A review by Geetha Iyer
Karl Taro Greenfeld’s collection of stories, NowTrends, documents the escape routes of twelve diverse protagonists, many of whom find themselves lucklessly deposited back where they started. This is not to suggest that the stories go nowhere; indeed, each tale is marked by an almost breathless exploration of place. The characters globetrot from the United States to Japan, China to France, Amsterdam, Nepal, Indonesia, sometimes within the space of a single story. The strongest stories in the collection even leap back in time, exploring the destruction or establishment of identity in Japan during the Second World War. However, the underlying tension within each story is the hanging doubt, often understated, that life is an ellipse, not an arc; the characters do not overcome adversity but rather revisit it, often.
This theme is explored in tragicomic detail in “Mistakes were Made, Errors Happened.” The young, unnamed protagonist flies from California to Tokyo in search of his identity. He goes broke. In his hunt for cash he follows the suggestions of: a “diabolically brilliant” partner in crime who gets him fired; a “sexy koala bear” callgirl who puts a hit on him; and a “kind of fat” English teacher and sometimes-model who breaks up with him. He spirals in ever-tightening circles around the drain hole of failure. He reflects upon his life, finds himself stuck, somewhere here: “____________________I__________________.”
Meanwhile, in “The Gymnast,” Greenfeld takes the ellipse to novelistic heights, following the rise and fall of Xiao, a young Chinese Olympic hopeful. Her coaches orchestrate physical and technical perfection, her peers covet it, and her mother—in fervent hope of Olympic glory—urges her daughter to “listen to [her] coaches” as they artificially suspend her adolescence to boost her performance. Xiao is resourceful, but the challenges she faces are monumental; her eventual escape from the trap of ambition comes at a wrenching cost.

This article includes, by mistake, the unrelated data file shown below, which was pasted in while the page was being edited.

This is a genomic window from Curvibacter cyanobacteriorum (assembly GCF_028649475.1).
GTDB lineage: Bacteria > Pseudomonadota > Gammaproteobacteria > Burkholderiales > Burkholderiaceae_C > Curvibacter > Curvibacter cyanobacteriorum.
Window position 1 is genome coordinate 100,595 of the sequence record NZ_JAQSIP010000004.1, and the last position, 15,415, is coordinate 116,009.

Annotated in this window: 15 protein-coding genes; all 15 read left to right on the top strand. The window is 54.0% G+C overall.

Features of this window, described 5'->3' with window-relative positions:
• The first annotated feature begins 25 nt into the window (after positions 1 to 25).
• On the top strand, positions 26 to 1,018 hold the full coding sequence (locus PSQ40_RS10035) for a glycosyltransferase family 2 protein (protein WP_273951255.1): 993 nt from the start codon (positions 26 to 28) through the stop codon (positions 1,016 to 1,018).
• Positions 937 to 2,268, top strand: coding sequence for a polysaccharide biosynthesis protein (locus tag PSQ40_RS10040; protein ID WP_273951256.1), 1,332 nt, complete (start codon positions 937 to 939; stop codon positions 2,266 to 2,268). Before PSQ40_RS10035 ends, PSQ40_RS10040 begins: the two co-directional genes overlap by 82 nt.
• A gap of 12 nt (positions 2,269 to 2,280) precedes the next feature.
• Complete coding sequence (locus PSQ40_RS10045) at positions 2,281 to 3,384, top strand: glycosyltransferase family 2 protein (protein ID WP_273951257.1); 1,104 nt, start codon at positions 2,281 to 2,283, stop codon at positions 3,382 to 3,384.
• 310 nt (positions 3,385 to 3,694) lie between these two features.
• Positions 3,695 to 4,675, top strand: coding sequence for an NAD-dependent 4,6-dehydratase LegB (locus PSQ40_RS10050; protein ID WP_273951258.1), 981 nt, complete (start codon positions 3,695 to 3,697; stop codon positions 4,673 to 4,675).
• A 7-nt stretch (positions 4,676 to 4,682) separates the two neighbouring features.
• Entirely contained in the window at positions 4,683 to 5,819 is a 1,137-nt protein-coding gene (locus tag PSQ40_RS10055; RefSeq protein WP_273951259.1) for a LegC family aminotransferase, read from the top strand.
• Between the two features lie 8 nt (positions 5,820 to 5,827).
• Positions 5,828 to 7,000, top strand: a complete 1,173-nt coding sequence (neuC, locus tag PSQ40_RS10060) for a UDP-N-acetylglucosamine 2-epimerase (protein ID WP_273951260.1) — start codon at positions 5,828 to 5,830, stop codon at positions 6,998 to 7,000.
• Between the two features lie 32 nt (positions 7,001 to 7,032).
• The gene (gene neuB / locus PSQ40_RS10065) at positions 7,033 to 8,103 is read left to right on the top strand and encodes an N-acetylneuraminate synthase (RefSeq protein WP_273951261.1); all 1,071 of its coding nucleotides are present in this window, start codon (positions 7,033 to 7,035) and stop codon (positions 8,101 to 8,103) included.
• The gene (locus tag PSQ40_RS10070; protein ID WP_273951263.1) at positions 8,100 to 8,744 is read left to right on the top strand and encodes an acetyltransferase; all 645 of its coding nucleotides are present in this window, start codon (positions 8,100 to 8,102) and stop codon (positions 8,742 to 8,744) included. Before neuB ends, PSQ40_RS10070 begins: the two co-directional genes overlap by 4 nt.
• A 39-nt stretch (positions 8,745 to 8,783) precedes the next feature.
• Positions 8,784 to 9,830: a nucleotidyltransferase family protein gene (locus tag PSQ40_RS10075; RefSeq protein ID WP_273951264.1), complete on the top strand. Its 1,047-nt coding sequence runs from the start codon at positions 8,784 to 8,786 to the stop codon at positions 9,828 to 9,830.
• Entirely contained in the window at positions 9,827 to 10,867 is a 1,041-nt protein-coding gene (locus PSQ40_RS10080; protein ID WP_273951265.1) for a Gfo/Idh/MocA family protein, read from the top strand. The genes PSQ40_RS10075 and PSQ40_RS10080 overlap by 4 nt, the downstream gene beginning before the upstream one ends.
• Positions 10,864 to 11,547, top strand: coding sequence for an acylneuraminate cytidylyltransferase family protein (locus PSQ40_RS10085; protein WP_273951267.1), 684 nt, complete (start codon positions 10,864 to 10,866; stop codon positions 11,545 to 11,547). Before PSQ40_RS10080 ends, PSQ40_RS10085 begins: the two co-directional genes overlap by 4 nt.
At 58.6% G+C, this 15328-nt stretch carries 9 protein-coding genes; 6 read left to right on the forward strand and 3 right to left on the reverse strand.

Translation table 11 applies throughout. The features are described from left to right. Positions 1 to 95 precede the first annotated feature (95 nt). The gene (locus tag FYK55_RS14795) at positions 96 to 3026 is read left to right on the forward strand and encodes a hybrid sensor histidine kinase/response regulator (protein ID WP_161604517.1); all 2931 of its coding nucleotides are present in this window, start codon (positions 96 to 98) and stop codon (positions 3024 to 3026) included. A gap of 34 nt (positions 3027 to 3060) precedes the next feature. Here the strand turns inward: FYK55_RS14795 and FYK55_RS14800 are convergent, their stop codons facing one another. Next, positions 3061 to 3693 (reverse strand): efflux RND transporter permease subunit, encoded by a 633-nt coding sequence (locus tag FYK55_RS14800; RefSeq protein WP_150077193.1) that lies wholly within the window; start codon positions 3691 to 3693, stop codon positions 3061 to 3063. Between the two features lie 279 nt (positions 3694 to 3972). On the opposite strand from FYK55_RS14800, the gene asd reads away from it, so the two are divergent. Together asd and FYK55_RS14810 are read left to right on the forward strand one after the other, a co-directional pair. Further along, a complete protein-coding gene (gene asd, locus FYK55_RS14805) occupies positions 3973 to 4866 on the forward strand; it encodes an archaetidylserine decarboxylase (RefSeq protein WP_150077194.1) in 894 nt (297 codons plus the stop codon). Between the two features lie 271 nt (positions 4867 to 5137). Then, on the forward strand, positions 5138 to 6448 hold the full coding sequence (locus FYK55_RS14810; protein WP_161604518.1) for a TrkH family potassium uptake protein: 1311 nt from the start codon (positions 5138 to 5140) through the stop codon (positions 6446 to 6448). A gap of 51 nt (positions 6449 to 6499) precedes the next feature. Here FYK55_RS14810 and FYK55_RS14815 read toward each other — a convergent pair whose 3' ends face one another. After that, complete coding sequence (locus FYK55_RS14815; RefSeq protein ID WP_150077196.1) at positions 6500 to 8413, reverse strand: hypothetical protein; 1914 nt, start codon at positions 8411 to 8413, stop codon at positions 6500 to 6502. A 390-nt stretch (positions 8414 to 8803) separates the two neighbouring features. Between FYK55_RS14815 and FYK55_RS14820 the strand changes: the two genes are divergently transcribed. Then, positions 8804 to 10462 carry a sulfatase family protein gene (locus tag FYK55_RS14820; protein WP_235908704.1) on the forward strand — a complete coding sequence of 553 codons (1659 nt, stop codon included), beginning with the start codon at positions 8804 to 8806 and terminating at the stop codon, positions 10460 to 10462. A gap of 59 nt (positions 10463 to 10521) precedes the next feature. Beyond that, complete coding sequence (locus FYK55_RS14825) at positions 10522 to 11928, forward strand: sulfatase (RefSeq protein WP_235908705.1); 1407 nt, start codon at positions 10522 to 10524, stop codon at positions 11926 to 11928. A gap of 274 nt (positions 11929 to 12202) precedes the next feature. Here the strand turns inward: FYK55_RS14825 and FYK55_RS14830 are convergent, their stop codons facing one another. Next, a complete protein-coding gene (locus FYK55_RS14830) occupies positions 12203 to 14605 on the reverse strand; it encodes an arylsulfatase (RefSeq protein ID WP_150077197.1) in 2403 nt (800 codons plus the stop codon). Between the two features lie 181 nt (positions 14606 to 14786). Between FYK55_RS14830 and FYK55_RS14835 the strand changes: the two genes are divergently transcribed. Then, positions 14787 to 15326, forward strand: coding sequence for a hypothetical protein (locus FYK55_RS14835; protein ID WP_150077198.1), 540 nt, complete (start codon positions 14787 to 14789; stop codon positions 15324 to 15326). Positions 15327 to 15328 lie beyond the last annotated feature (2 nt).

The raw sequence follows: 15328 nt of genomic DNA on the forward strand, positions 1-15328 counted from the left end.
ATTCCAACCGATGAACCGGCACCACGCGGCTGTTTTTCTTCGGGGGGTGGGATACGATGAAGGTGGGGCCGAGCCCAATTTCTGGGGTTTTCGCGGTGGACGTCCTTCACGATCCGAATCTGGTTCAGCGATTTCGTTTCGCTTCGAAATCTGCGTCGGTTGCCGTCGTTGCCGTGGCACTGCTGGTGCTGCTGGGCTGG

In other stories, the protagonists are naïve or apathetic about adulthood. In “Amsterdam,” the narrator, Karl—who shares the same first name and occupation as the author—is listless even after selling his first book, and passes time high on drugs and wondering how long his money will last. In “Copper Top,” an older Karl—who again may or may not be Greenfeld himself—is haunted by his anxieties, which include hypochondria, paranoia, and lack of self-confidence. In these auto-fictional stories, Greenfeld uses humor to highlight the tragedy of a certain kind of contemporary existence—that a comfortable life may feel impoverished if one’s self-worth is as vaporous as mist.
NowTrends traces unrequited love and failed ambition, and in the sharpest stories, Greenfeld pairs his protagonists with richly developed foils to heighten the contrast between loss and gain. In “Silver,” the American boss of a company in Hong Kong gradually roots for the happiness of the eponymous leader of the company’s football team. In “Client” the reader and narrator share their contempt for the boorish Japanese mountaineer who is the first blind man to climb Mount Everest. And in the title story, “NowTrends,” a mild-mannered Chinese celebrity journalist crosses paths with a documentary film-making friend from university, now imprisoned by the government.
The protagonists in NowTrends seem to orbit tragedy, and their lives are ironic, bittersweet. “Mickey Mouse,” the second-to-last story in the collection, is therefore a stand-out. Ohta is a struggling artist commissioned to boost morale by designing a replacement for Mickey Mouse, an “enemy” of the Japanese Empire during wartime. To reveal more would rob the story of a richly satisfying moment, well-earned after Greenfeld’s meticulous documentation of misadventures in the other stories.
There are two kinds of journeys, the ones where you escape your origins and the ones where you return to where you started. Karl Taro Greenfeld’s NowTrends tantalizes with one kind of journey, then subverts conventional expectations of what will eventually happen. His protagonists are caught in culture clashes, coming-of-age uncertainties, and identity crises; they give us something to think about as we contemplate our own escapes from the formidable and the mundane.
Geetha Iyer is an MFA candidate for creative writing and environment at Iowa State University.